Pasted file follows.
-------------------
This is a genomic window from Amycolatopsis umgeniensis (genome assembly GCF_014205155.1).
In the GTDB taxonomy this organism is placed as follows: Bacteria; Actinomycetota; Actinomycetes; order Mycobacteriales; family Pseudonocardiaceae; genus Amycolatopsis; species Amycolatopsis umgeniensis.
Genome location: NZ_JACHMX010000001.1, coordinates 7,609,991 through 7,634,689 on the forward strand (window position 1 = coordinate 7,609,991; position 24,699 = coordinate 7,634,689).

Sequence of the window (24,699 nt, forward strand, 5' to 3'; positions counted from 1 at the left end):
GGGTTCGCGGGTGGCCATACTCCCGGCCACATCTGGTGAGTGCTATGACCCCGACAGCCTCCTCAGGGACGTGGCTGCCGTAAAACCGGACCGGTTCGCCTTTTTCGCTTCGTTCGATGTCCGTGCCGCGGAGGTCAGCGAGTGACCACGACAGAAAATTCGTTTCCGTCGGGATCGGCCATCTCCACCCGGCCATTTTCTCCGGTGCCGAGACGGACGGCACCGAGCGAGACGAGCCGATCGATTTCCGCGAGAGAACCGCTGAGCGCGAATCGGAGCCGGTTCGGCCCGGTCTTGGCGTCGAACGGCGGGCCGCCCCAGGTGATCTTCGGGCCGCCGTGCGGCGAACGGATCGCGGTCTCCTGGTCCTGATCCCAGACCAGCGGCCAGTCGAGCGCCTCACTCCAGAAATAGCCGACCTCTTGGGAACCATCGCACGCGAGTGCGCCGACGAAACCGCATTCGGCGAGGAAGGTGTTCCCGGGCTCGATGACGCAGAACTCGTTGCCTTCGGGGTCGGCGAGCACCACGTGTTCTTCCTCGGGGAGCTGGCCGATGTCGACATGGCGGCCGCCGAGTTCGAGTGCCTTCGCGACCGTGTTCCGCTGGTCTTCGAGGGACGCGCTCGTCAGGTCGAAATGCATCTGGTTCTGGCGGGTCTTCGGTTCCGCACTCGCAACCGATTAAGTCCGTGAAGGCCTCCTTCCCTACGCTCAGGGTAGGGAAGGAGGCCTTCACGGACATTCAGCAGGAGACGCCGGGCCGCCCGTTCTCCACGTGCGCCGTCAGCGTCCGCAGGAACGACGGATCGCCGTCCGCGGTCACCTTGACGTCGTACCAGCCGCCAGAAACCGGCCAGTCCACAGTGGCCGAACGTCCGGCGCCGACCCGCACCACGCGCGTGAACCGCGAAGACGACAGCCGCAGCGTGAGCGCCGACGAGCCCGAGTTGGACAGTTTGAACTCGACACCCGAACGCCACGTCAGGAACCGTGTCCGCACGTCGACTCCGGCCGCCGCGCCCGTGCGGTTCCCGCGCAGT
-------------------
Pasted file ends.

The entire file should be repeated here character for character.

This is a genomic window from Amycolatopsis umgeniensis (genome assembly GCF_014205155.1).
In the GTDB taxonomy this organism is placed as follows: Bacteria; Actinomycetota; Actinomycetes; order Mycobacteriales; family Pseudonocardiaceae; genus Amycolatopsis; species Amycolatopsis umgeniensis.
Genome location: NZ_JACHMX010000001.1, coordinates 7,609,991 through 7,634,689 on the forward strand (window position 1 = coordinate 7,609,991; position 24,699 = coordinate 7,634,689).

Sequence of the window (24,699 nt, forward strand, 5' to 3'; positions counted from 1 at the left end):
GGGTTCGCGGGTGGCCATACTCCCGGCCACATCTGGTGAGTGCTATGACCCCGACAGCCTCCTCAGGGACGTGGCTGCCGTAAAACCGGACCGGTTCGCCTTTTTCGCTTCGTTCGATGTCCGTGCCGCGGAGGTCAGCGAGTGACCACGACAGAAAATTCGTTTCCGTCGGGATCGGCCATCTCCACCCGGCCATTTTCTCCGGTGCCGAGACGGACGGCACCGAGCGAGACGAGCCGATCGATTTCCGCGAGAGAACCGCTGAGCGCGAATCGGAGCCGGTTCGGCCCGGTCTTGGCGTCGAACGGCGGGCCGCCCCAGGTGATCTTCGGGCCGCCGTGCGGCGAACGGATCGCGGTCTCCTGGTCCTGATCCCAGACCAGCGGCCAGTCGAGCGCCTCACTCCAGAAATAGCCGACCTCTTGGGAACCATCGCACGCGAGTGCGCCGACGAAACCGCATTCGGCGAGGAAGGTGTTCCCGGGCTCGATGACGCAGAACTCGTTGCCTTCGGGGTCGGCGAGCACCACGTGTTCTTCCTCGGGGAGCTGGCCGATGTCGACATGGCGGCCGCCGAGTTCGAGTGCCTTCGCGACCGTGTTCCGCTGGTCTTCGAGGGACGCGCTCGTCAGGTCGAAATGCATCTGGTTCTGGCGGGTCTTCGGTTCCGCACTCGCAACCGATTAAGTCCGTGAAGGCCTCCTTCCCTACGCTCAGGGTAGGGAAGGAGGCCTTCACGGACATTCAGCAGGAGACGCCGGGCCGCCCGTTCTCCACGTGCGCCGTCAGCGTCCGCAGGAACGACGGATCGCCGTCCGCGGTCACCTTGACGTCGTACCAGCCGCCAGAAACCGGCCAGTCCACAGTGGCCGAACGTCCGGCGCCGACCCGCACCACGCGCGTGAACCGCGAAGACGACAGCCGCAGCGTGAGCGCCGACGAGCCCGAGTTGGACAGTTTGAACTCGACACCCGAACGCCACGTCAGGAACCGTGTCCGCACGTCGACTCCGGCCGCCGCGCCCGTGCGGTTCCCGCGCAGT